The U.S. ties Portugal 2-2 in a game we should’ve won. We played like champs. But that’s soccer.
I cheered with everyone at the pub. I chanted USA!, cursed at the screen with the rest of them, and screamed at Ronaldo every time his mug came on screen. I yelled at the first goal, danced for joy at the second, and dropped dead silent along with the rest of America in the 95th minute.
Somebody once said the sports fan exists to have his heart broken. Too true.
I drive home. I take the Reading road exit into Over-the-Rhine, Cincinnati. I’m bummed about the loss and my phone is blowing up with text messages about the game. Portugal sucks. No, we suck. Woulda coulda shoulda won. Ronaldo sucks. No he doesn’t. Yes he does. Screw him. And so on.
I take the exit. There’s a lady standing at the stoplight. She’s got pock marks on her face and probably needle traces on her arms. Her hair is in a greasy ponytail. She’s wearing a bright red men’s XL shirt and cut off jeans and shoes that say she didn’t buy them.
She’s holding a cardboard sign. Her eyes show vacant. She is abject. And she matters.
I take a deep breath and look at her. I’m wearing my Jozy Altidore #17 Team USA t-shirt, my Volcom shorts, my Vans shoes. Everyone makes fun of me for being twenty-seven and dressing like I’m seventeen and it’s perpetually 1999. I have my music on, my windows down, my car is doing forty-five, and one of the only things I have to be upset about is that I forgot to turn my air-con on at home, and the U.S. just lost a World Cup game we should’ve won.
As I pass the lady, it hits me. It doesn’t matter.
I turn onto Liberty street and the sun burns hazy pink in the sky as I head uphill. There’s an ‘86 Chevy Impala broken down at the Shell station near Vine, and a guy with tattoos down his right arm is pushing. I slow down to stop and help, but the guy behind me lays on his horn. “Alright then, geez.” I drive on. I look in the rearview and see someone else getting out to help push. And that matters.
I turn on to Elm street and slow down to find a parking spot. I live in a part of town where most white folk don’t wander unless it’s daylight; where people used to get shot outside my apartment building over drugs. Sometimes they still do, but it’s mostly just drunks and hapless junkies now. I’m friends with a lot of them, and I probably feel safer than I should – and that makes my Mom nervous.
I get out and lock my car and grab my bag. I replay the last goal in my head. “Thirty seconds left in stoppage time and that idiot Portuguese gets lucky and heads one in over Timmy. Unreal. Absolutely unreal. And now we have to play Germany to move on. We were so close…we were so close. Does God hate US Soccer? I mean, come on.”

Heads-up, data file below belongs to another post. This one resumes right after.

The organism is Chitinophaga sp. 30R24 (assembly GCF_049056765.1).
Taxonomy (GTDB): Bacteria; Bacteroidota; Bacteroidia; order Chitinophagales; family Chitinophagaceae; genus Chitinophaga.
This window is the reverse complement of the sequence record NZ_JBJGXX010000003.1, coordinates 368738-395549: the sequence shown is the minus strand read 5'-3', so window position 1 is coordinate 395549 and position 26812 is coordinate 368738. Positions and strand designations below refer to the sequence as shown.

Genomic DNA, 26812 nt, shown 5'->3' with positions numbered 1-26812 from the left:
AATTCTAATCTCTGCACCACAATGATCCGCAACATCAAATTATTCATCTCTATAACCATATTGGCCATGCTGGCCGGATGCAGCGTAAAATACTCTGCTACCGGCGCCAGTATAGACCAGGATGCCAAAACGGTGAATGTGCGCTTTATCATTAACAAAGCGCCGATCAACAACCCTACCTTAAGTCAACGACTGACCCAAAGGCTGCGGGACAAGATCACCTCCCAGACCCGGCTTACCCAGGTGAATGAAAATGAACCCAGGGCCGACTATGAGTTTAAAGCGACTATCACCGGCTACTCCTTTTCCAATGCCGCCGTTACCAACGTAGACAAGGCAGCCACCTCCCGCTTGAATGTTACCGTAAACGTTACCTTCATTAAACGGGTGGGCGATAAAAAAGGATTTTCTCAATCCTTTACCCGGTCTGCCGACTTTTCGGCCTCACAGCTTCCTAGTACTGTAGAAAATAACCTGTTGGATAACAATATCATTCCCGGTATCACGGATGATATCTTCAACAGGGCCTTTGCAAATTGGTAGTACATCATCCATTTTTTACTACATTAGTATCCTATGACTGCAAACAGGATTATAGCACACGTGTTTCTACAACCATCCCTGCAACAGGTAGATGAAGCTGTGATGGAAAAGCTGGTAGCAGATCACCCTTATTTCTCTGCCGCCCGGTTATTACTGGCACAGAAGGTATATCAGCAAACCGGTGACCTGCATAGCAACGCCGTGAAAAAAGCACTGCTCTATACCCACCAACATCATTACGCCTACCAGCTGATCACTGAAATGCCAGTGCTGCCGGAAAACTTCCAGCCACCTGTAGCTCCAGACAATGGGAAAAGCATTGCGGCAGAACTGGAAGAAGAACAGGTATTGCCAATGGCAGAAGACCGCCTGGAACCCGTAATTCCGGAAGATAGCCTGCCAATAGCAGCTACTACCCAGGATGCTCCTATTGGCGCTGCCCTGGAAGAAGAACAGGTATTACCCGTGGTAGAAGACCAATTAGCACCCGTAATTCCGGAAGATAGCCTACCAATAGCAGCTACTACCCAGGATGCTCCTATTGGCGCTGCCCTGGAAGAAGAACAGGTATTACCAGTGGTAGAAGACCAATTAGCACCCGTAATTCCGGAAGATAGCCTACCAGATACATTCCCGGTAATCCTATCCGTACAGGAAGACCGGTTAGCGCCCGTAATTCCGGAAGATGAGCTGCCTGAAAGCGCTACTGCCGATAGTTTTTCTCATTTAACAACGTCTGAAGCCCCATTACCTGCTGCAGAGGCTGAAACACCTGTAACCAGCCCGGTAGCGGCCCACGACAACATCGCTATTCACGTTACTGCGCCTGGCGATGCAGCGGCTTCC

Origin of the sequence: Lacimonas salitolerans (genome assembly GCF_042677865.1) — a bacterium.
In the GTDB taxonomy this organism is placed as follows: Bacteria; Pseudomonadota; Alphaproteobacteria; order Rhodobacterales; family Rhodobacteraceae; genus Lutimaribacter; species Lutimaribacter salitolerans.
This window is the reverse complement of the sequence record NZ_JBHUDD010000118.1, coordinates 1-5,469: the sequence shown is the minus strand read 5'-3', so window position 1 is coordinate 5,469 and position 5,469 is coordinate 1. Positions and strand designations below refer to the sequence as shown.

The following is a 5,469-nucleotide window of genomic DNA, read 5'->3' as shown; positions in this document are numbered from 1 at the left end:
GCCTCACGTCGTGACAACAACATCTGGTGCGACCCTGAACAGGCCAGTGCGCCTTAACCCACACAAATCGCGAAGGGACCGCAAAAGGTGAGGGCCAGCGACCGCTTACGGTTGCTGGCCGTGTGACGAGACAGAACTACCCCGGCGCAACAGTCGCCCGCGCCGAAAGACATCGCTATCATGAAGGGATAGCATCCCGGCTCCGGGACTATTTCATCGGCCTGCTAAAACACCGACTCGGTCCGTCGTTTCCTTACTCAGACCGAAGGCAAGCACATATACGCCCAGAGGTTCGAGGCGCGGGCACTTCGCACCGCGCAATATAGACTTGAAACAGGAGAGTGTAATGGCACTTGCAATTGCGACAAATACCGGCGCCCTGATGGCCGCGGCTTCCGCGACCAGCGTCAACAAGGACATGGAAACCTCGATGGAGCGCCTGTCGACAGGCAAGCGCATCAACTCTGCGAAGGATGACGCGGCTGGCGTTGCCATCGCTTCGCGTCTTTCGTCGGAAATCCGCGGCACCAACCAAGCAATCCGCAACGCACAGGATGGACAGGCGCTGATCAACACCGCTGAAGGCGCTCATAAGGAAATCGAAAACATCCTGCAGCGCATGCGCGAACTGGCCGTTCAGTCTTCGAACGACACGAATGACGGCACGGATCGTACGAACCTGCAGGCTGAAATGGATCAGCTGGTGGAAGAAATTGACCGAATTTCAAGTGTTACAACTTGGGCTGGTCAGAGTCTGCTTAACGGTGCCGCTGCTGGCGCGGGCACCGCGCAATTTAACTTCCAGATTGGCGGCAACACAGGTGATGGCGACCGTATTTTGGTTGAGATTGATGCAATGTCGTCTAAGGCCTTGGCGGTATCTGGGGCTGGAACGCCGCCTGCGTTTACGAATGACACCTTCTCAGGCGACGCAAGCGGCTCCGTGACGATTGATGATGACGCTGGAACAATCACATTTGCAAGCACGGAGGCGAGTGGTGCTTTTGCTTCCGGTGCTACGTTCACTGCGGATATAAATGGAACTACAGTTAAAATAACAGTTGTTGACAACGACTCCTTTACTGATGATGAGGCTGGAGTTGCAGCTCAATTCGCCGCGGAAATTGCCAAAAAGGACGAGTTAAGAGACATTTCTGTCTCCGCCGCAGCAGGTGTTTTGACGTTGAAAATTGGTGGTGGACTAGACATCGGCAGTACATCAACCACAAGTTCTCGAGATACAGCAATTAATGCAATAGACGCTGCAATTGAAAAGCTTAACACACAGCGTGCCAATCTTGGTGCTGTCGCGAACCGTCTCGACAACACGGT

It’s what ESPN won’t let you believe. That the game doesn’t matter. There are a million bloggers out there right now getting a million hits on their website because they’re talking about the heinous injustice that is last-second goals, or why Ronaldo should’ve showed up more, or why Ronaldo’s a pansy, or why Tim Howard does all he can but it’s still not enough.
And that’s all fine, and it’s fun, and it makes for a lot of fun conversation and the occasional rant at the water cooler on Monday.
But the jabber – that doesn’t matter. The World Cup doesn’t matter. Not really. And I hate ESPN a little.
I love soccer as much as any American, and more than most. I call it football. Because it is.I get into the games, and I’m one of those guys who will get up at 7am on a Saturday to watch the English Premiere League. It’s a beautiful sport and it’s amazing – and the nationalism is a blast, and the World Cup is the single greatest sporting event known to man; better than the Olympics and so much out-of-this-world better than the Super Bowl that to even compare the two is a Nazi war crime.
But I’m not buying the lie. I’m not getting on ESPN and watching every replay and reading every article. I love guys like Bill Simmons and Rick Reilly – they’re great writers – but I’ve got other things to do. Sports is a microcosm of life. It’s not life. It’s not even one one-hundredth of life. Sports actually matter less over time. The older you get, the less they should matter. Operative word being “should.” When you’re a kid, sports teach great things like loyalty and bravery and how to keep fighting even when there’s no way you’ll win. The great principles, the higher things – sports teach those.
The World Cup is a blast. But at the end of the day, it’s a few hundred of the world’s best soccer players, who collectively earn a few hundred million dollars a year, running around and trying to put the ball in the net so everyone in their home country can be drunk and happy on the weekend instead of drunk and sad.
And that’s about it.
My keys jangle. I head for the door. An ambulance siren blares and comes up the street. Just a typical night in my neighborhood. The siren is loud and I wince. Someone is sick, or shot, or overdosed. And whoever that EMT team is going for – they matter. I unlock the door and walk into the alley. My neighbor is in his back lot. He’s just built a patio from scratch, and instead of bringing in contractors, Jim employed a handful of the homeless guys on the block to help him do it, and my buddy Wendell tells me they were glad to get the work. In a very real way, that alone is more admirable than all the goals, all the wins, losses, chances, upsets, story lines, and heroes that will happen in the World Cup this summer. And that matters.